Following this the shade trees need to be pruned to keep them manageable.  Poró is incredibly fast growing with a pulpy, watery wood and vicious thorns.  They are grown as pollards about 8-10 feet high, and every year most of the branches are removed, leaving some for dappled shade while the others grow back.  The branches are hacked off from ladders by machete, chopped up and used as mulch on the ground, breaking down surprisingly quickly despite the girth of some of them.  They also contain a lot of native bees’ nests.  I pretty quickly learned to sprint away through a minefield of brush and stumps!

Add to this a constant cycle of mowing in the organic crop and spraying weeds among the conventionally grown plants and you have yourself a pretty busy year.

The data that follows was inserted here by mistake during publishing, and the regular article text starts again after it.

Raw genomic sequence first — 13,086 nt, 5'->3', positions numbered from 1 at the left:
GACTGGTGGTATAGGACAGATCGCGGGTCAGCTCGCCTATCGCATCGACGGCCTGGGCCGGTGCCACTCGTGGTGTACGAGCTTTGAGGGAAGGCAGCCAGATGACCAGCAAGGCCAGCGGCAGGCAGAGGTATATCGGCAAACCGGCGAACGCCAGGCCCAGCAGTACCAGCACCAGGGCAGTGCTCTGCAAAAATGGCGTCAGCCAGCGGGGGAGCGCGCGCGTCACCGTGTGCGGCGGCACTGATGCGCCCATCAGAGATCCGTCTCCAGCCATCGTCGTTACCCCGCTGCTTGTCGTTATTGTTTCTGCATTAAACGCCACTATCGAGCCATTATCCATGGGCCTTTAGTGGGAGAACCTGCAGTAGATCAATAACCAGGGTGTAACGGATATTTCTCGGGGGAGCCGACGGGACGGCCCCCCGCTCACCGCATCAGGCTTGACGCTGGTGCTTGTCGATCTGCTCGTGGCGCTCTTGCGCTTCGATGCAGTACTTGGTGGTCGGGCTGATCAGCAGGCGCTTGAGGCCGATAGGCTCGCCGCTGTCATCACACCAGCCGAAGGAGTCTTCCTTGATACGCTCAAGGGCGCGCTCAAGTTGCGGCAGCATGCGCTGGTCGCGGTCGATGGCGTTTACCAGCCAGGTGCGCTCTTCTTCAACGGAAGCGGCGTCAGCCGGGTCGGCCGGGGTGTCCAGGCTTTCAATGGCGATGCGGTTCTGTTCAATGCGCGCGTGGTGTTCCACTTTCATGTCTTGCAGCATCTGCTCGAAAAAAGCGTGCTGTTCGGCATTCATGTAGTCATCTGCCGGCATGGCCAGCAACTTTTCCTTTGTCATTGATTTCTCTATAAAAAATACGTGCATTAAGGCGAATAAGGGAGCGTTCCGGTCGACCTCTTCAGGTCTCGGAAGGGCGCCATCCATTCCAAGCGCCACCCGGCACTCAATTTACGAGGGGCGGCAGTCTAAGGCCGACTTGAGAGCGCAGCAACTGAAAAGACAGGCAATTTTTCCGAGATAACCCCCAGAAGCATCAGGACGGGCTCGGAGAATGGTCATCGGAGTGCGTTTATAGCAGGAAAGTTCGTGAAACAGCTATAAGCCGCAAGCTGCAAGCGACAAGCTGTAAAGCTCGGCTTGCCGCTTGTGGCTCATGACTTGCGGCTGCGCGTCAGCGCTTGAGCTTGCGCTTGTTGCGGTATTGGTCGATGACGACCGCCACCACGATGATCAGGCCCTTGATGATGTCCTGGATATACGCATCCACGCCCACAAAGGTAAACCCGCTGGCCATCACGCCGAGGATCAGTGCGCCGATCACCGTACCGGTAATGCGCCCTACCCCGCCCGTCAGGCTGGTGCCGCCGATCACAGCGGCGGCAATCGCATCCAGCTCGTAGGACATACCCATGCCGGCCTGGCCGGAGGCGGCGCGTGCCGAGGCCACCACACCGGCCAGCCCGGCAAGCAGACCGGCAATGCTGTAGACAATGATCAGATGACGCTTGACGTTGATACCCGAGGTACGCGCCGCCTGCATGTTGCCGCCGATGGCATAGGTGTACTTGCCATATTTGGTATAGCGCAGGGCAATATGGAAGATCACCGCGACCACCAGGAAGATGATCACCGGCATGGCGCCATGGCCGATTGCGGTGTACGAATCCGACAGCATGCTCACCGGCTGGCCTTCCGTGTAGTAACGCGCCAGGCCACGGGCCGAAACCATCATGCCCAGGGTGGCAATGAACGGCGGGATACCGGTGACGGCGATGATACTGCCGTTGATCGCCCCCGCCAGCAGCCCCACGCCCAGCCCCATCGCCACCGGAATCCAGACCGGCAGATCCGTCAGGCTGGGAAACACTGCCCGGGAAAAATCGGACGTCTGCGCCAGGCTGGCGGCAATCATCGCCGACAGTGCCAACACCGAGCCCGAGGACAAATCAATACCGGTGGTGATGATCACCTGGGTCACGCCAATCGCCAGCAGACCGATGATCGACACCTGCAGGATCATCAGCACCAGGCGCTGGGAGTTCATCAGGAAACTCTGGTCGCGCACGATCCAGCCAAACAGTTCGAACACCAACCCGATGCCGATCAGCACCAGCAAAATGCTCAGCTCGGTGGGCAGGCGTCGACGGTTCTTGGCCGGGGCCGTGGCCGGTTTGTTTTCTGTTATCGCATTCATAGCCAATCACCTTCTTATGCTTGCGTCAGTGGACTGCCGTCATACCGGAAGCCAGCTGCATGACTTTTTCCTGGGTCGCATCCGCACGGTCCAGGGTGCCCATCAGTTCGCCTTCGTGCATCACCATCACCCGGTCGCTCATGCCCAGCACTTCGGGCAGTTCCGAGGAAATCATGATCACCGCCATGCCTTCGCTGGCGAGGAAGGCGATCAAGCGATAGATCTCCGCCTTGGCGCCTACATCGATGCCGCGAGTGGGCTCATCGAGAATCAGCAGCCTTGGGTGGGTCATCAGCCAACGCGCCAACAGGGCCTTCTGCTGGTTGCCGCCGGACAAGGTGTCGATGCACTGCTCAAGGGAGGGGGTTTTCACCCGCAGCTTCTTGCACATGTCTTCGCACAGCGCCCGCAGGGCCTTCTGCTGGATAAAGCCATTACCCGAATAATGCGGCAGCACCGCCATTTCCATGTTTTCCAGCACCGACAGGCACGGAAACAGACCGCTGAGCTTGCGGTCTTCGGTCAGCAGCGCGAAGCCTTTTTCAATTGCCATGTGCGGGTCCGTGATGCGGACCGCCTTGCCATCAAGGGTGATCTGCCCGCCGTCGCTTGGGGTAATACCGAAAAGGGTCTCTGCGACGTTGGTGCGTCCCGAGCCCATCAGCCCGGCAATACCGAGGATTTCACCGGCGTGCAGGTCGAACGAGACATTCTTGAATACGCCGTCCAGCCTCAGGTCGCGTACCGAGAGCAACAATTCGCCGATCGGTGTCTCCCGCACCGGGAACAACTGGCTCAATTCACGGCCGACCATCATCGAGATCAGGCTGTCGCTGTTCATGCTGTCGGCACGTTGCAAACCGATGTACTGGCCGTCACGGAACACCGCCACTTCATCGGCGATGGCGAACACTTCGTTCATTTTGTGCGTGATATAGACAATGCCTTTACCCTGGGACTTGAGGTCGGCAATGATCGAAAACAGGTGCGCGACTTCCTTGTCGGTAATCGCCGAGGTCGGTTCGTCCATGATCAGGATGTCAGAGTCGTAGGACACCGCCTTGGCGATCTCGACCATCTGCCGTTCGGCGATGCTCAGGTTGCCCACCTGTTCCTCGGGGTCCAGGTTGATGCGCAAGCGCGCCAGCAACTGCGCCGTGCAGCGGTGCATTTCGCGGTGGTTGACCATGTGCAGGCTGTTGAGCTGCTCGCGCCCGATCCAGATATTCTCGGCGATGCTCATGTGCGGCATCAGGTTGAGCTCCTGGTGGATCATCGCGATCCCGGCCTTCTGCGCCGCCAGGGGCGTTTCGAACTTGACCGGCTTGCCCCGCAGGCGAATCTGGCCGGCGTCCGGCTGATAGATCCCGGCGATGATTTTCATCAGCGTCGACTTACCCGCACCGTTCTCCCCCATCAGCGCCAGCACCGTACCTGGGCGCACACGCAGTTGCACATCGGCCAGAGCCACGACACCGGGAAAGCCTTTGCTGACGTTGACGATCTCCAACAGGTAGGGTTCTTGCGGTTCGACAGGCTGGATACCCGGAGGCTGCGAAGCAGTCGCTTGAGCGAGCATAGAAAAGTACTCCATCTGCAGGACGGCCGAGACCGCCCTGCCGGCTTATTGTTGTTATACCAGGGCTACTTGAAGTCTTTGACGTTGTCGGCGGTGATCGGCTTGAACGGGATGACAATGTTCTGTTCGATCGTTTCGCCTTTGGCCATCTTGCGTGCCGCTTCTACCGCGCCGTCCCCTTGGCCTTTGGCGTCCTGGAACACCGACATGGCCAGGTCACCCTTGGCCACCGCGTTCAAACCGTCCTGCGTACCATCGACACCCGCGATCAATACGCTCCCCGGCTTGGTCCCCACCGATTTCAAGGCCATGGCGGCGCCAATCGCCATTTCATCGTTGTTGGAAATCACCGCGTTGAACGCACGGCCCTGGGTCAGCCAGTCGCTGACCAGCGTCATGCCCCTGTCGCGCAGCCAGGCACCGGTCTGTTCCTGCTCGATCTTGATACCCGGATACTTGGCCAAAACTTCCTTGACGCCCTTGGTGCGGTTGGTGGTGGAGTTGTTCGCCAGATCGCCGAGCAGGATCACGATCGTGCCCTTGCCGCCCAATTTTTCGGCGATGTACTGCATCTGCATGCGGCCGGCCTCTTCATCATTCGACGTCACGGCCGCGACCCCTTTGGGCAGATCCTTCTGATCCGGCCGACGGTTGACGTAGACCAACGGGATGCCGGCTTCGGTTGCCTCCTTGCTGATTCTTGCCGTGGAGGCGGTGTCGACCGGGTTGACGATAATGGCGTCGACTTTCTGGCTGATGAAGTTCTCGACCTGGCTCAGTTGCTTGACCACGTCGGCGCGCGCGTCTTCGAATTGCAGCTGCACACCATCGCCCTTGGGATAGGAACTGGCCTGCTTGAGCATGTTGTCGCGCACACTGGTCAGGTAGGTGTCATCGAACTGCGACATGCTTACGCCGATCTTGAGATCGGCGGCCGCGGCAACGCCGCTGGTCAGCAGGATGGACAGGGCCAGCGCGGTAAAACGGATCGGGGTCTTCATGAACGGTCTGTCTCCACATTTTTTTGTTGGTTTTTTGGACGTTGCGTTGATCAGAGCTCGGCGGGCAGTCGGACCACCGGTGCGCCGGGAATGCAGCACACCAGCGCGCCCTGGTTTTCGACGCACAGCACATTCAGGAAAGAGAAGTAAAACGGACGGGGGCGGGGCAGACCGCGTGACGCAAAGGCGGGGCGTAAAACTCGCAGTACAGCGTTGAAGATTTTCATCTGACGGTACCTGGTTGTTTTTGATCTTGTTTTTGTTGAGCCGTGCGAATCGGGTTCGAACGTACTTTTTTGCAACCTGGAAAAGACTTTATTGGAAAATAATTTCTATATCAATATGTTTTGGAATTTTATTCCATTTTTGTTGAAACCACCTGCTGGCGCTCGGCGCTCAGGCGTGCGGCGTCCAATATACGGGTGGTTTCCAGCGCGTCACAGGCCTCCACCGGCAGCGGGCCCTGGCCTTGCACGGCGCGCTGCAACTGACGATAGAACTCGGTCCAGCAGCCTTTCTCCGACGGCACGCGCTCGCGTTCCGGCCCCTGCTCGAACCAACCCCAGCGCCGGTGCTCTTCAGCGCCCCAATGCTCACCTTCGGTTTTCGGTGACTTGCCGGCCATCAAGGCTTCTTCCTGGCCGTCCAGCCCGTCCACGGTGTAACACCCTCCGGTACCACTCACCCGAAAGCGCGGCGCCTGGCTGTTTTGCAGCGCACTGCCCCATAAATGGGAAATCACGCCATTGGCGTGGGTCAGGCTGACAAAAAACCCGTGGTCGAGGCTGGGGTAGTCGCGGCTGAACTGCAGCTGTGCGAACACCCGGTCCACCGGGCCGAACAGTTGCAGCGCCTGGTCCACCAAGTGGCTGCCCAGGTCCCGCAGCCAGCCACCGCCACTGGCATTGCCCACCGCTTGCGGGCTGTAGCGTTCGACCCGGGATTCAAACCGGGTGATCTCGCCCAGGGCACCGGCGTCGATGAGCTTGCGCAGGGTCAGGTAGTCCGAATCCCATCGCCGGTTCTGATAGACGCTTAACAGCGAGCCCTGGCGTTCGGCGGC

Now, a razor-sharp machete is the tool of choice for your average work day on a coffee farm.  It is a versatile, highly efficient tool that, in skilled hands, performs jobs ranging from tree pruning to tooth pick.  What it also is, in less skilled hands, is a rather messy means of not only trimming your thumbnails, but also a small portion of thumb itself.  While pruning a bush one morning with my mind elsewhere, the inevitable happened.  The missing piece of thumb-meat was gone and would provide a good protein source for the ants, so I dripped my way over to Luis the foreman, and explained in my finest Spanish what had happened.  The long and the short of it is that having been patched up, they kept me away from machetes for a while.  They reckoned I could be trusted with a spade at least, and so I was re-assigned to their compost program. This turned out to be a great blessing in disguise; some more about that another day.